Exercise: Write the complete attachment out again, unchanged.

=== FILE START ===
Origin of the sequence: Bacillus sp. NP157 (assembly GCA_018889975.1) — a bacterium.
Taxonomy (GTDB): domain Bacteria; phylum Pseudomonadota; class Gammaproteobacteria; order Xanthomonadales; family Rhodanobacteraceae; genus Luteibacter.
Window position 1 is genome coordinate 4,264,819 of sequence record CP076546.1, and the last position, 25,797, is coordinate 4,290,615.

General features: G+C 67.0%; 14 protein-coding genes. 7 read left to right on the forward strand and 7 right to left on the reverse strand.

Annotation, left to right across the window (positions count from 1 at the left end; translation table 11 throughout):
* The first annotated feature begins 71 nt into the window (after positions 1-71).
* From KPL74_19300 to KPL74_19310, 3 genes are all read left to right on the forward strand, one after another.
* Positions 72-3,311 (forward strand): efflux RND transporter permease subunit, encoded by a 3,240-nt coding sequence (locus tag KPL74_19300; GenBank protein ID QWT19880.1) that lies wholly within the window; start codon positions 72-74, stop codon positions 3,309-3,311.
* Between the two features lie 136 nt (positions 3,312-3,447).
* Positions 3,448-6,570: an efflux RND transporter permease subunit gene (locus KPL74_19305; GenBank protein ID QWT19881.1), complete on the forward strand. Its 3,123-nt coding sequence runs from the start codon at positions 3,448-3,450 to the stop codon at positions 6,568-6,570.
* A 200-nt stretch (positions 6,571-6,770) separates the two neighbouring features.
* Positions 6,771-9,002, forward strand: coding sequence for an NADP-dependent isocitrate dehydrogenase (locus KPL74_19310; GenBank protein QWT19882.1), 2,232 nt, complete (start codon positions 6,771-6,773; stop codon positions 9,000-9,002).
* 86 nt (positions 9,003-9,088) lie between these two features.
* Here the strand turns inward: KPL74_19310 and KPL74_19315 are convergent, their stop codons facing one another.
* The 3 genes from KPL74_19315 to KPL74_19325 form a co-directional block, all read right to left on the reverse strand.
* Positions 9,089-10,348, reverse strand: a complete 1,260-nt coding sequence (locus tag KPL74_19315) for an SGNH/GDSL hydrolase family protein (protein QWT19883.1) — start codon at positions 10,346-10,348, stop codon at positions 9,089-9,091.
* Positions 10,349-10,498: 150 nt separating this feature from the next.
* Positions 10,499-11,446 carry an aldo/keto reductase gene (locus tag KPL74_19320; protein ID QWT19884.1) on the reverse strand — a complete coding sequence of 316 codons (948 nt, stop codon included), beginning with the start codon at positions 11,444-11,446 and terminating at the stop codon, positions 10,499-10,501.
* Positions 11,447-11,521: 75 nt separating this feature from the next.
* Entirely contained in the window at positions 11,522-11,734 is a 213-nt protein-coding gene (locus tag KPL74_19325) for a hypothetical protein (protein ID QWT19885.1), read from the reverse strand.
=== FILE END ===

Origin of the sequence: Bacillus sp. NP157 (assembly GCA_018889975.1) — a bacterium.
Taxonomy (GTDB): domain Bacteria; phylum Pseudomonadota; class Gammaproteobacteria; order Xanthomonadales; family Rhodanobacteraceae; genus Luteibacter.
Window position 1 is genome coordinate 4,264,819 of sequence record CP076546.1, and the last position, 25,797, is coordinate 4,290,615.

General features: G+C 67.0%; 14 protein-coding genes. 7 read left to right on the forward strand and 7 right to left on the reverse strand.

Annotation, left to right across the window (positions count from 1 at the left end; translation table 11 throughout):
* The first annotated feature begins 71 nt into the window (after positions 1-71).
* From KPL74_19300 to KPL74_19310, 3 genes are all read left to right on the forward strand, one after another.
* Positions 72-3,311 (forward strand): efflux RND transporter permease subunit, encoded by a 3,240-nt coding sequence (locus tag KPL74_19300; GenBank protein ID QWT19880.1) that lies wholly within the window; start codon positions 72-74, stop codon positions 3,309-3,311.
* Between the two features lie 136 nt (positions 3,312-3,447).
* Positions 3,448-6,570: an efflux RND transporter permease subunit gene (locus KPL74_19305; GenBank protein ID QWT19881.1), complete on the forward strand. Its 3,123-nt coding sequence runs from the start codon at positions 3,448-3,450 to the stop codon at positions 6,568-6,570.
* A 200-nt stretch (positions 6,571-6,770) separates the two neighbouring features.
* Positions 6,771-9,002, forward strand: coding sequence for an NADP-dependent isocitrate dehydrogenase (locus KPL74_19310; GenBank protein QWT19882.1), 2,232 nt, complete (start codon positions 6,771-6,773; stop codon positions 9,000-9,002).
* 86 nt (positions 9,003-9,088) lie between these two features.
* Here the strand turns inward: KPL74_19310 and KPL74_19315 are convergent, their stop codons facing one another.
* The 3 genes from KPL74_19315 to KPL74_19325 form a co-directional block, all read right to left on the reverse strand.
* Positions 9,089-10,348, reverse strand: a complete 1,260-nt coding sequence (locus tag KPL74_19315) for an SGNH/GDSL hydrolase family protein (protein QWT19883.1) — start codon at positions 10,346-10,348, stop codon at positions 9,089-9,091.
* Positions 10,349-10,498: 150 nt separating this feature from the next.
* Positions 10,499-11,446 carry an aldo/keto reductase gene (locus tag KPL74_19320; protein ID QWT19884.1) on the reverse strand — a complete coding sequence of 316 codons (948 nt, stop codon included), beginning with the start codon at positions 11,444-11,446 and terminating at the stop codon, positions 10,499-10,501.
* Positions 11,447-11,521: 75 nt separating this feature from the next.
* Entirely contained in the window at positions 11,522-11,734 is a 213-nt protein-coding gene (locus tag KPL74_19325) for a hypothetical protein (protein ID QWT19885.1), read from the reverse strand.